They make wine in sunny places, which is why “winery goes solar” has become something of a refrain at EarthTechling (see our stories here, here and here). But fuel-cell powered wineries? We hadn’t heard about that before Stone Edge Farm came along.
Stone Edge grows organic Cabernet Sauvignon and a little bit of Merlot in California’s Sonoma Valley, producing wines that retail for between $30 and $60. The winery turned to a company familiar to EarthTechling readers, Hillsboro, Ore.-based ClearEdge Power, for a cleaner and less expensive way to provide the energy it needs to pump water to its vines, keep fermentation-tank temperatures in line, transfer wine from tanks to barrels – all the things that go into making wine. What they got was a ClearEdge5 system, which uses a 5-kilowatt fuel cell hooked into an existing natural gas line to drive its electrochemical process for producing electricity and heat.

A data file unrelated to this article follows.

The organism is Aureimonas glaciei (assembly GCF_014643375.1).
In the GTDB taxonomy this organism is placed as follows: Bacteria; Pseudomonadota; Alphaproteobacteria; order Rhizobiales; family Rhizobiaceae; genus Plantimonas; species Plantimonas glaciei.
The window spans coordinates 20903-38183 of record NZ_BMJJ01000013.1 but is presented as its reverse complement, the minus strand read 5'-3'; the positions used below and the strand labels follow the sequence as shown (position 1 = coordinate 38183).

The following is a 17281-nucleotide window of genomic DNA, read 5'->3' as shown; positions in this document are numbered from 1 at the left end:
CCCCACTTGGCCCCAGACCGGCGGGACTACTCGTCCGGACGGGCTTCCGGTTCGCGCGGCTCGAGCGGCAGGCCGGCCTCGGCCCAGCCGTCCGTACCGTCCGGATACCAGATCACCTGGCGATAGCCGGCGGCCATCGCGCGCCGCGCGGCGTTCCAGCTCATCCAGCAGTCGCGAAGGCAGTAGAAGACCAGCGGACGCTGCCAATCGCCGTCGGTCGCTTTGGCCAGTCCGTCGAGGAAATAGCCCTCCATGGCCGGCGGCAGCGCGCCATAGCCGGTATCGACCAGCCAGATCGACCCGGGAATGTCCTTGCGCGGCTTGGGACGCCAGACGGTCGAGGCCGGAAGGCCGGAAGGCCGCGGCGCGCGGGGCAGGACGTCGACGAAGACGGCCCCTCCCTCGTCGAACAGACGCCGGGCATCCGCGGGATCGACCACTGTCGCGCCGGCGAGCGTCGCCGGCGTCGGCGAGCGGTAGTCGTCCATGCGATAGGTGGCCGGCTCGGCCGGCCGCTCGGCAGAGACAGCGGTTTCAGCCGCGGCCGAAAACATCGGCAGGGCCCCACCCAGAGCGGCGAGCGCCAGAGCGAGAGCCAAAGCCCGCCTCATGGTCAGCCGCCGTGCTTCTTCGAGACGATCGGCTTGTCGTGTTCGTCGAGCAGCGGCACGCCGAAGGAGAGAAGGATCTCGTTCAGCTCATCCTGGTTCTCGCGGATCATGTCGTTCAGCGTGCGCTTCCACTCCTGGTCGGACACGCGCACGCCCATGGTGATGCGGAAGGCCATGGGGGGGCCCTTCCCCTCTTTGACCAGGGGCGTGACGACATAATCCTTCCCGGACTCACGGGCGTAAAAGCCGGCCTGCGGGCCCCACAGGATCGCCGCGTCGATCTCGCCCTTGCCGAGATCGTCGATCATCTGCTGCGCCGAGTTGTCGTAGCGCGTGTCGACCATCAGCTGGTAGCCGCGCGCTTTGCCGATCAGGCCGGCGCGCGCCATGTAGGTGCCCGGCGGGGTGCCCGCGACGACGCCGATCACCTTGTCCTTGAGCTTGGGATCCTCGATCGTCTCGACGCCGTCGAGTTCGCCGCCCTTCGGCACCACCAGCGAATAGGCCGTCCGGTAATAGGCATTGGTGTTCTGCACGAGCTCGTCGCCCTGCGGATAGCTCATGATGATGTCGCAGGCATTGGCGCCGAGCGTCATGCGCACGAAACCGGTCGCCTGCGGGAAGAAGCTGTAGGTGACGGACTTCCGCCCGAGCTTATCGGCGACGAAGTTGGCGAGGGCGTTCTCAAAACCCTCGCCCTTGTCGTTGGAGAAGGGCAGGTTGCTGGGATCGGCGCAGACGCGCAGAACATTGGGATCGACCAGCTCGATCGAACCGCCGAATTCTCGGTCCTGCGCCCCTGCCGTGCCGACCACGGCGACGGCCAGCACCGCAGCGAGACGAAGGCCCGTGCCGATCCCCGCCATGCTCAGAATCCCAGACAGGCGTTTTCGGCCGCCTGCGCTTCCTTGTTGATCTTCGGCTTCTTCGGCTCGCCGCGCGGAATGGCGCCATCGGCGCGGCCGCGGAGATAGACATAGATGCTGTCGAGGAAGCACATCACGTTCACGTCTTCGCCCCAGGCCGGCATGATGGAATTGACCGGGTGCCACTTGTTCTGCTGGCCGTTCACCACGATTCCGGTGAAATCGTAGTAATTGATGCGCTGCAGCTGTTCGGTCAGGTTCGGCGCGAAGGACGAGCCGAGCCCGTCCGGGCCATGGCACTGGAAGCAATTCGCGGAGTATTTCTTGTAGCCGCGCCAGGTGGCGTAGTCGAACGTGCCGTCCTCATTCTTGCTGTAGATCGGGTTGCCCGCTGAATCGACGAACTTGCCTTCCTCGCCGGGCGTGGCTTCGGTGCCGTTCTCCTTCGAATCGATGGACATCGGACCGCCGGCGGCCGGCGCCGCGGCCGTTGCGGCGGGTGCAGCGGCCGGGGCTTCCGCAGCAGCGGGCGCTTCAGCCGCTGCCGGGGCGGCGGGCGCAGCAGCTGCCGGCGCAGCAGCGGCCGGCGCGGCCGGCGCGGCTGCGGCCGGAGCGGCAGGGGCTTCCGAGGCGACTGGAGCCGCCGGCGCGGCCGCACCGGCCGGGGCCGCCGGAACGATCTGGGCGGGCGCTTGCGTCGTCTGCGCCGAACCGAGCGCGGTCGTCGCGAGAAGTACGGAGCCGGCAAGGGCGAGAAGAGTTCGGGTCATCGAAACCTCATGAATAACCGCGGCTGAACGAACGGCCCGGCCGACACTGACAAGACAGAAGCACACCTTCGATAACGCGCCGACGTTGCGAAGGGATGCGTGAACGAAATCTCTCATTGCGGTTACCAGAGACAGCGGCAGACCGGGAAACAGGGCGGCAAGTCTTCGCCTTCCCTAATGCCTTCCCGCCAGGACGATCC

ClearEdge said the system installed will save Stone Edge Farm 49 percent on its electricity bill and keep 24,000 pounds of carbon dioxide (CO2) from rising into the atmosphere every year. Over a 20-year period, the system will save the winery upward of $250,000 in energy costs, ClearEdge said.
While this was the first fuel cell we’d heard about going in at a winery, the announcement from CleanEdge prompted a little digging around and we found that Sutter Home, also in Napa Valley, recently had a Bloom Box installed on its estate, and that a Penn State professor was testing a wastewater-to-hydrogen-gas system at Napa Wine Company.